Wednesday, 19 February 2020

Campaign: Time for Tutees

Student Minds Bath share their successful Time for Tutees campaign and hope it inspires other university campaign groups. 
- Student Minds Bath


Time for Tutees – as the name might suggest this was and remains a campaign designed to reform the roles that personal tutors play in the pastoral care of their tutees at the University of Bath.

Some months into the 2018/19 academic year, it became very clear to us that in the vast majority of cases, students did not feel that they could discuss their mental health with their personal tutor. Hence, we set out to determine exactly what was and wasn't working in the personal tutoring system, with a view to writing and submitting a paper to CSSU (Council, Senate, Students' Union).

We held focus groups with both students and staff, using their experiences to write our recommendations for the paper. Perhaps the three most common themes that emerged from the focus groups were expectations, inconsistency and training.

Expectations: students were unsure what exactly they should expect from their personal tutors with regards to pastoral care.

Inconsistency: personal tutors across departments had completely different concepts as to what their role encompassed, leading to huge disparities in students' experiences with their tutors across the university.

Training: tutors receive no specific training for their role despite representing the first point of contact with the university for many students.

Towards the end of the year, we presented our paper at CSSU and emphasised in particular our request for the formation of a working group between the university, students' union and us (to work on this project long term and refine the recommendations for implementation). This request has since been fulfilled in addition to a few of our smaller recommendations such as defining the role of a personal tutor more specifically in official documentation (i.e. in the quality assurance document that specifies the function of the personal tutoring system and responsibilities of individual tutors).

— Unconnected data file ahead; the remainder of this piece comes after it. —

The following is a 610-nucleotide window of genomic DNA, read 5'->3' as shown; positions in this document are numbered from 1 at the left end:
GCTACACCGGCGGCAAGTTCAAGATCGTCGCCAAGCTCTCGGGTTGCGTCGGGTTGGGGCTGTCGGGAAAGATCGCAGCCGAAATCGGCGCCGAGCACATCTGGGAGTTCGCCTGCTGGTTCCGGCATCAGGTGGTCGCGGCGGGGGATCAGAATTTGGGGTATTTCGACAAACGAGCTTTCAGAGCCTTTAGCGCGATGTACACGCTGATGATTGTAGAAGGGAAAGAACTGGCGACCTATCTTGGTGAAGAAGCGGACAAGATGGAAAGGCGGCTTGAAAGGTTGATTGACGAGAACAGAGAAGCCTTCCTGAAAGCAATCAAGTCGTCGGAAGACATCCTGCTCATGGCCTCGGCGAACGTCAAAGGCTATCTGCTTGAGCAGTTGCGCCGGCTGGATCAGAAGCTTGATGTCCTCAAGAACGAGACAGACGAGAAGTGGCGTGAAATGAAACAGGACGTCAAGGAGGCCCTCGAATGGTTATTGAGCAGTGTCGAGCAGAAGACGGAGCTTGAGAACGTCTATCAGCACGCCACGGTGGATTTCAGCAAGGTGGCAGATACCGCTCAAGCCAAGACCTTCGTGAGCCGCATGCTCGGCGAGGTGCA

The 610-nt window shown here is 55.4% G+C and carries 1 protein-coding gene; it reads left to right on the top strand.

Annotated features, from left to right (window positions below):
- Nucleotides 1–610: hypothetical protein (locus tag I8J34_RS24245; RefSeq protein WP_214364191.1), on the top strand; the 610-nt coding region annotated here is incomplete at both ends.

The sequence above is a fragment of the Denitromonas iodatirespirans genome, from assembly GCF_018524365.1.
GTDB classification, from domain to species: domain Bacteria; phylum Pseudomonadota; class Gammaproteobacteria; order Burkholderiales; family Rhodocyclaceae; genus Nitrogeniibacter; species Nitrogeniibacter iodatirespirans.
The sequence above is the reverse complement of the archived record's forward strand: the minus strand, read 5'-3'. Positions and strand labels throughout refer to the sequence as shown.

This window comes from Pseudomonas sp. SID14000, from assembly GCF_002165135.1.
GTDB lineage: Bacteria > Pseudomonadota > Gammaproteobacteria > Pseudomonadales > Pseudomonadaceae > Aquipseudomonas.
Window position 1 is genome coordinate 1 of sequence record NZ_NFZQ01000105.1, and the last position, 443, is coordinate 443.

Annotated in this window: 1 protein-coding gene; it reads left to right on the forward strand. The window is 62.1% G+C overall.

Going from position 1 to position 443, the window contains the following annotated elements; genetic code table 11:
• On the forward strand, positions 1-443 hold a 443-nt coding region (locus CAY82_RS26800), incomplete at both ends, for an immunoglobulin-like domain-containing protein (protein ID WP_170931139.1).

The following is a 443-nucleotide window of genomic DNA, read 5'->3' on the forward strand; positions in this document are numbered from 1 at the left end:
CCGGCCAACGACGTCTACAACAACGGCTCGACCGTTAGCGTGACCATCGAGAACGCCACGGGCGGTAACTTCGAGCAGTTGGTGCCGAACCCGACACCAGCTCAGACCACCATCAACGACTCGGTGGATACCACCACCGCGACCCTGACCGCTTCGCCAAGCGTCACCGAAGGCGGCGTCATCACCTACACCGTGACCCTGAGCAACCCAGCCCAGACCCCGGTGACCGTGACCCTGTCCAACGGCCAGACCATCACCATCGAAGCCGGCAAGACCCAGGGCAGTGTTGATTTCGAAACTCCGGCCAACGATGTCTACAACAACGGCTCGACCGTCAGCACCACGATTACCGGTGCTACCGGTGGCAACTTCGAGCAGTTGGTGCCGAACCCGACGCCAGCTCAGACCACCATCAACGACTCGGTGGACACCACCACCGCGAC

At present, we are awaiting the first meeting of the working group to better gauge how best we can push this campaign forwards. Despite the university being slow to react (this campaign has been going for nearly a year), we have been successful in raising the profile of personal tutoring, with a focus on mental health, both within the university and the Students' Union (who have now included personal tutoring in their top ten issues to tackle this academic year).

Whilst we are still working to achieve the changes we set out to make, we are still proud of the differences we have made despite our outreach and size. The Student Minds Bath campaigns team is comprised of six students, all balancing their lectures, coursework and exams with their efforts to bring about change. I hope if nothing else, the success of the Time for Tutees campaign thus far serves to underline how much of an impact students can have if they put their heads together and organise. I hope this serves as an inspiration for other student groups looking to transform the state of student mental health.

Click here to find out more about volunteering with Student Minds
Click here for Student Minds Bath's Facebook page


Student Minds Bath is one of the many university-based, student-run campaign groups overseen by the national charity of the same name. We are a small team focused on bringing about the changes in mental health policy and provision that our fellow students wish to see.

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